5 Activities to Survive the End of the Year Chaos!

Testing is over and the end of the year is almost here! We know how exciting this time of the year is for you and your students. However, it’s also one of the most hectic times of the year. Between the end of the year events, concerts, field trips, assessments, and preparing your room for the summer; there is always so much to be done! As teachers, we still want to create meaningful memories for our students even in the midst of all of the chaos. 

Here are 5 ideas you can use to help survive the end of the year:


1. Try Out Themed Activities Kids love themes and being able to get into character makes doing work so much more fun. This is also a great way to implement room transformations. There are so many options on TPT. Some possible themes are: camping, beach day, boot camp, circus, etc. We created a week-long, cross-curricular Secret-Agent themed unit that is print and go. Check out our printable and digital versions below.



“My kids loved the activities and asked for more. It was a great non-stressful activity!”


2.
Count Down with a Balloon Pop We all know that the end of the year tends to bring out some of the more...impulsive behaviors in students😉. A balloon pop is a great way to not only count down the number of days of school left, but also encourage good choices. Implementing this classroom management strategy is easy. We usually do it for the last ten days of school. Put a slip with a reward inside of each balloon. After you have blown them up, tape the balloons somewhere around the room. Each morning you will write a word like POP or BALLOON on the board. If the students misbehave they can lose a letter. However, if they have at least one letter left by the end of the day, they get to pop the balloon. Then they will get to do the reward the following day. This is super motivating for students and they will be so excited to see what is inside the balloon each day.


3. Use Technology to Reflect on the Year The end of the year is a great time for students to reflect on things they have learned and ways that they have grown. Kids are so comfortable with technology, especially now that many have experienced distance learning. Using website platforms, such as Flipgrid, is a great way for them to be able to share and reflect. This website and app allows your students to easily record videos to one location that can be accessed by the teacher or other students. Have your students fill out these surveys with information about themselves and the school year.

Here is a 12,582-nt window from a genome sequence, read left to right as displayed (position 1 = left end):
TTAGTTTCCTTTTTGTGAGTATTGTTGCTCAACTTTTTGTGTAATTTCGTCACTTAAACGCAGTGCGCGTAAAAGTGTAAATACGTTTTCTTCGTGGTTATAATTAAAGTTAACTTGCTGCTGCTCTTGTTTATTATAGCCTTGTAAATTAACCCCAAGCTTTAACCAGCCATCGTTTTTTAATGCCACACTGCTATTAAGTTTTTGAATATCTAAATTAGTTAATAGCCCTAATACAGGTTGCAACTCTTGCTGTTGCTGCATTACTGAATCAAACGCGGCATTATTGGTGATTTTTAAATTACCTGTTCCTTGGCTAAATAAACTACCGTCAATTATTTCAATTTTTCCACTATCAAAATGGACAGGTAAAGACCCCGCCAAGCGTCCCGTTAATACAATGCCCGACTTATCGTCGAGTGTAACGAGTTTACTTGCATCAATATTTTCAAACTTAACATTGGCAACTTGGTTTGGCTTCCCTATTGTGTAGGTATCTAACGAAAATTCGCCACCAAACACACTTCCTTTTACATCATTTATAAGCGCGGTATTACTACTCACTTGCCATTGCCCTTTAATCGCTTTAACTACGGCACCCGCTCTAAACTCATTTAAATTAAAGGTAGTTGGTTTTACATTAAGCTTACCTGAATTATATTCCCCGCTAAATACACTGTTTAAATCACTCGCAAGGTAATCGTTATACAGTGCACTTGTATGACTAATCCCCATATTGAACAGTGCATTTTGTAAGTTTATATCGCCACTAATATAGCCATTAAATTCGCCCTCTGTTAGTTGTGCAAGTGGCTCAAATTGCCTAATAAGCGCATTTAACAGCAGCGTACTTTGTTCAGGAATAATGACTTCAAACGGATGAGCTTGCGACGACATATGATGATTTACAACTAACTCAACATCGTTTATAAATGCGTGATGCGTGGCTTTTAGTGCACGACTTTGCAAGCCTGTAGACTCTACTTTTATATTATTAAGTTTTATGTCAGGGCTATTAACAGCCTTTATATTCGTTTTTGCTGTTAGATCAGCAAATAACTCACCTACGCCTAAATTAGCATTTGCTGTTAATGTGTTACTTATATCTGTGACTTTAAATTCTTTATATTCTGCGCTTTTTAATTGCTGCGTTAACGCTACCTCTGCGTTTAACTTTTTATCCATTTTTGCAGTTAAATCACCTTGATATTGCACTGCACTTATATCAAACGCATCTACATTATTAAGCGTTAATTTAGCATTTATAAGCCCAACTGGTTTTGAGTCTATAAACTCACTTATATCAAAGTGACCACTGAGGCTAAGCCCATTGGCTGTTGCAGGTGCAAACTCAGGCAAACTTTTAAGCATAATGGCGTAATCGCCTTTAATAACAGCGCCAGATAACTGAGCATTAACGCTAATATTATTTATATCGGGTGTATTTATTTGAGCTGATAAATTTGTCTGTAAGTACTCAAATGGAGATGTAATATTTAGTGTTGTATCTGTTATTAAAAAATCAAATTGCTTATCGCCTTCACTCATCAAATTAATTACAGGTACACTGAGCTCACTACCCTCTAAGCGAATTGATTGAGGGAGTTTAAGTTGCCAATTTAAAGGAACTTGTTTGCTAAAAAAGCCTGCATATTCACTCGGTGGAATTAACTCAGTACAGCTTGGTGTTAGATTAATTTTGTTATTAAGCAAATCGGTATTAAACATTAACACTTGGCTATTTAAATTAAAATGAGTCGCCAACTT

4. Put on a Talent Show Students love to be the star of the show. Allow them to showcase their talents and amazing abilities with a talent show. This requires no prep on your part. Simply set up a time and have the students sign up with what talent they would like to share. Then enjoy the show! You can even do a digital talent show if you’re doing virtual learning. Use Padlet or Flipgrid for students to record their talent and post for classmates to view. 


5. Create a Memento Have students complete a cute scrapbook to record their memories from their school year. When they are finished, students will have a great memento that they can keep for years to come. They will get to share about their friends, their teacher, favorite memories, etc. This is also an easy virtual activity for students to complete digitally. Click below to grab a FREE copy of our Digital Editable End of the Year Scrapbook.


We hope that these ideas help you to survive the last few days of the school year. Hang on, you’re almost done!!!


Free Escape Room Activity for the Classroom

Have you ever tried doing a breakout challenge with your students using locks, boxes, codes, and blacklights? While all of that sounds fun and engaging for students in theory; in reality, it can be very stressful for the teacher. Setting it up and organizing the tasks, making sure that the locks are set correctly--all of this can be overwhelming. After we experienced this with our students, we decided to simplify the process. We came up with an escape room challenge that didn’t need any complicated props, but still had the same engagement for kids! Read on to find out more about our escape room challenges and get a free one to try out in your classroom!


One of the things that we love about doing our escape rooms with students are that they are quick and easy to set up. All you need is a printer and occasionally a few supplies. Each breakout game starts by setting the stage with the mission or mystery. Then students need to work collaboratively to solve 4 or 5 challenges. These challenges are cross-curricular and allow students to practice many different skills, including critical thinking. Each time they solve a challenge they get closer to “breaking out”. You can feel the energy and excitement in the classroom as the students are working.



See what this educator said about one of our escape room challenges:


“My students LOVED this activity!!! I loved it too because it was a great review of math fact fluency, elapsed time, word problems, and reading a grid with directions.  I think the best part of it was that my kids really had to critically think when doing the activities.  For example the elapsed time clue didn't just tell them who it was they had to determine who had enough time to commit the crime.  Very, very well put together! I'll be looking for more of these types of activities from this seller.